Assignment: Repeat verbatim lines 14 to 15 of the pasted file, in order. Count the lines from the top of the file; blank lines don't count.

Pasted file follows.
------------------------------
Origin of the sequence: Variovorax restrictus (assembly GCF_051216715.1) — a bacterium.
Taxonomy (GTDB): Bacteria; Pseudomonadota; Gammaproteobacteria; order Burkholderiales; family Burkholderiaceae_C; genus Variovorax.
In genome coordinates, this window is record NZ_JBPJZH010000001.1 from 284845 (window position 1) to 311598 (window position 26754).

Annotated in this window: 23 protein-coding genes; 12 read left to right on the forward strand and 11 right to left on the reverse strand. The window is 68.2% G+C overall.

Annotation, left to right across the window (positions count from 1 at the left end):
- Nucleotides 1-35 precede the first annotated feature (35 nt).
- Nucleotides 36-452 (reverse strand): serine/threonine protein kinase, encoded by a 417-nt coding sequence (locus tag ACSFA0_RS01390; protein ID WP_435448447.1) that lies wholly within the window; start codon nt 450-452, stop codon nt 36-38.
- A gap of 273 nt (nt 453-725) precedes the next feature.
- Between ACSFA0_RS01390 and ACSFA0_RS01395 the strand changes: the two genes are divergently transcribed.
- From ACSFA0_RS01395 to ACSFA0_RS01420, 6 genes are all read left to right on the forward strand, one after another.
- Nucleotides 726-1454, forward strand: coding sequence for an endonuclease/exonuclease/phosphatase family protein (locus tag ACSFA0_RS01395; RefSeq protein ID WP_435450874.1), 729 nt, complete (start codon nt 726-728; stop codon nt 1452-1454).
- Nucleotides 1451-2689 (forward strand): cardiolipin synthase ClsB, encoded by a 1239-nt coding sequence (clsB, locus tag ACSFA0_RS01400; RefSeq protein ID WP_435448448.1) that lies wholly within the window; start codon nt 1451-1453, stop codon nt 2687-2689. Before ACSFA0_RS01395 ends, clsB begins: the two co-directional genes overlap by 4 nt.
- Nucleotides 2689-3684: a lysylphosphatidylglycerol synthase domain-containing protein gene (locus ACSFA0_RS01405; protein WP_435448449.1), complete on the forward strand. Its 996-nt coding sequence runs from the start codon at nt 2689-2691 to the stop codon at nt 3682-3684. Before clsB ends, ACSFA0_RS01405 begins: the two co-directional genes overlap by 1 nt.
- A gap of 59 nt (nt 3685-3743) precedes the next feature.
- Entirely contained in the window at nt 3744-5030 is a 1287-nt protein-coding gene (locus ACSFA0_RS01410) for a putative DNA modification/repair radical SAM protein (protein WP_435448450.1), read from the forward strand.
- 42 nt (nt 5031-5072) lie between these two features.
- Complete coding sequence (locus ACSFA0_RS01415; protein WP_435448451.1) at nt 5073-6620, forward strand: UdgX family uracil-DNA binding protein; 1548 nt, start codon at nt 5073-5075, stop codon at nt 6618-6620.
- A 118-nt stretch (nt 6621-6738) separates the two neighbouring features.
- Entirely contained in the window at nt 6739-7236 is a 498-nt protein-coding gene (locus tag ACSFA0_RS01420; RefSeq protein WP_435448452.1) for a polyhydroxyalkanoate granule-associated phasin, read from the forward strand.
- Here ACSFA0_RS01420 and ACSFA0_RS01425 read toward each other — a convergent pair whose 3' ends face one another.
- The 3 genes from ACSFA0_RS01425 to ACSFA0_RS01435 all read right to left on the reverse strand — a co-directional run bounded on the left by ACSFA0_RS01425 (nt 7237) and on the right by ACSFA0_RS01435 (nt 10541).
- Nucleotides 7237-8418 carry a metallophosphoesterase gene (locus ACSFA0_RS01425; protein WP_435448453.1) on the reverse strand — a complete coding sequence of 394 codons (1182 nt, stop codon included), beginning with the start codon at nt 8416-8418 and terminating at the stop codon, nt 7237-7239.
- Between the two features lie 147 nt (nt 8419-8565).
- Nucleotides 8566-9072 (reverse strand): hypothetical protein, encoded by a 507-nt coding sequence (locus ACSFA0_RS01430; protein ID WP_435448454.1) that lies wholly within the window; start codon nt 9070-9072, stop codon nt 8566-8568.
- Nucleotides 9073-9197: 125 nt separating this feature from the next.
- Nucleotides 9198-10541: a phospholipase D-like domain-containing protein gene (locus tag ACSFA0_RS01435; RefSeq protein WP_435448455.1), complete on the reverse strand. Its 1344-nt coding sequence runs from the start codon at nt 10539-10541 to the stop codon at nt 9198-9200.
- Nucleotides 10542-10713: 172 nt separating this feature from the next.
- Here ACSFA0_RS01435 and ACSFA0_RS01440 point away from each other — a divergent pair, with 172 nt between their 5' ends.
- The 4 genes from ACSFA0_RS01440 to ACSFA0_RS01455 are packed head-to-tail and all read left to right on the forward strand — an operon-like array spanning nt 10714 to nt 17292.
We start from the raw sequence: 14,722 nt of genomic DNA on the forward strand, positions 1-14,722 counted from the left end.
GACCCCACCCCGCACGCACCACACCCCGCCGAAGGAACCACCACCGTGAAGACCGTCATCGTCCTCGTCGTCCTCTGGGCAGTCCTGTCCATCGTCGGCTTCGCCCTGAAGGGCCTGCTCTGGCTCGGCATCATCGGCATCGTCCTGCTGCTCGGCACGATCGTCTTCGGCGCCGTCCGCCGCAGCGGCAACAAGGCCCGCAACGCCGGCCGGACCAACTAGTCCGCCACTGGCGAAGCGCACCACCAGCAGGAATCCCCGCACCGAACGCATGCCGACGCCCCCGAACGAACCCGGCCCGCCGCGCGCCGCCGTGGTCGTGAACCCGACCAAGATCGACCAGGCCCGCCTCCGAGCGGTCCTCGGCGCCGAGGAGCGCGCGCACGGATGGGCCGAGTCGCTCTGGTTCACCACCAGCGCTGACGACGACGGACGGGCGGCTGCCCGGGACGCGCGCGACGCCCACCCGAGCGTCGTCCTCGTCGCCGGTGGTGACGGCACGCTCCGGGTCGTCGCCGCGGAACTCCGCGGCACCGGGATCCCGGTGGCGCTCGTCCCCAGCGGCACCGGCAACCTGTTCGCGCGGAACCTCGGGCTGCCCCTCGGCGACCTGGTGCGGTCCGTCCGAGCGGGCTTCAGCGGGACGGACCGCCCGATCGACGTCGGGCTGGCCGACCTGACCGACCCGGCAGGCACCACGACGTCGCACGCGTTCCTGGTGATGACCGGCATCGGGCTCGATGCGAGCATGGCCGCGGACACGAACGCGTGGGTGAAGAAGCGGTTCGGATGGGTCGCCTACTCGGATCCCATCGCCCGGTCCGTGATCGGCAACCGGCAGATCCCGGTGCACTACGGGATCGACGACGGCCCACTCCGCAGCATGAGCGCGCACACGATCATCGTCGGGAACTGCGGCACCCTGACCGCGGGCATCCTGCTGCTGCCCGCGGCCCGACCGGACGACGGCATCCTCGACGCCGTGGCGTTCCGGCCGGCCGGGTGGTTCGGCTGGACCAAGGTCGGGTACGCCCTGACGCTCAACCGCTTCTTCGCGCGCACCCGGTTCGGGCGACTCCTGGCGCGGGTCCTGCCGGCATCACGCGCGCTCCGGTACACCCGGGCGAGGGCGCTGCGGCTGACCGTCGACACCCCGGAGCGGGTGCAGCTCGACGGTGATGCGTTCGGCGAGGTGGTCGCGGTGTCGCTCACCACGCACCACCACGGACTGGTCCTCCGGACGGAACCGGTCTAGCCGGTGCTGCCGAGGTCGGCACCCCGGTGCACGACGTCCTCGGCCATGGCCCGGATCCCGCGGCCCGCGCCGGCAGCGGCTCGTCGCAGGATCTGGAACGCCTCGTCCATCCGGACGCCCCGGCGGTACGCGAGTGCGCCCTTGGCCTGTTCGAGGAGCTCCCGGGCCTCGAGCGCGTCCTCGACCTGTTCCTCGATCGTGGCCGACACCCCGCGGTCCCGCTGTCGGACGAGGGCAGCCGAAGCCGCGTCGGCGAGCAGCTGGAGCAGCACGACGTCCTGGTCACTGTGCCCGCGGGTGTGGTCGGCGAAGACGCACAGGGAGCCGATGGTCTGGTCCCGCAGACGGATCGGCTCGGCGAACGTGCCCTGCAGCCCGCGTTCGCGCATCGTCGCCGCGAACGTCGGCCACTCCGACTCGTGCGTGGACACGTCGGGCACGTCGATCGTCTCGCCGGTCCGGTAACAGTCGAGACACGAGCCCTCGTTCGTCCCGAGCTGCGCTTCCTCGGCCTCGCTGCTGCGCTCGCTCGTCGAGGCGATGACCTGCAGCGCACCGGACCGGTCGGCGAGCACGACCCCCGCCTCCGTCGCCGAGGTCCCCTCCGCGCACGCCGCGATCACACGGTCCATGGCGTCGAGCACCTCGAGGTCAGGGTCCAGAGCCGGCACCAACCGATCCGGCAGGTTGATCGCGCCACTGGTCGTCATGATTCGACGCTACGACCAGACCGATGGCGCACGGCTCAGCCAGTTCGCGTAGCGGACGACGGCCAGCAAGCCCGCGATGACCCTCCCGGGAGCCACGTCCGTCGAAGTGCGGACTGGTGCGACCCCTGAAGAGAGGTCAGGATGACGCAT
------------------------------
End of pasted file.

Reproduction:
- A gap of 59 nt (nt 3685-3743) precedes the next feature.
- Entirely contained in the window at nt 3744-5030 is a 1287-nt protein-coding gene (locus ACSFA0_RS01410) for a putative DNA modification/repair radical SAM protein (protein WP_435448450.1), read from the forward strand.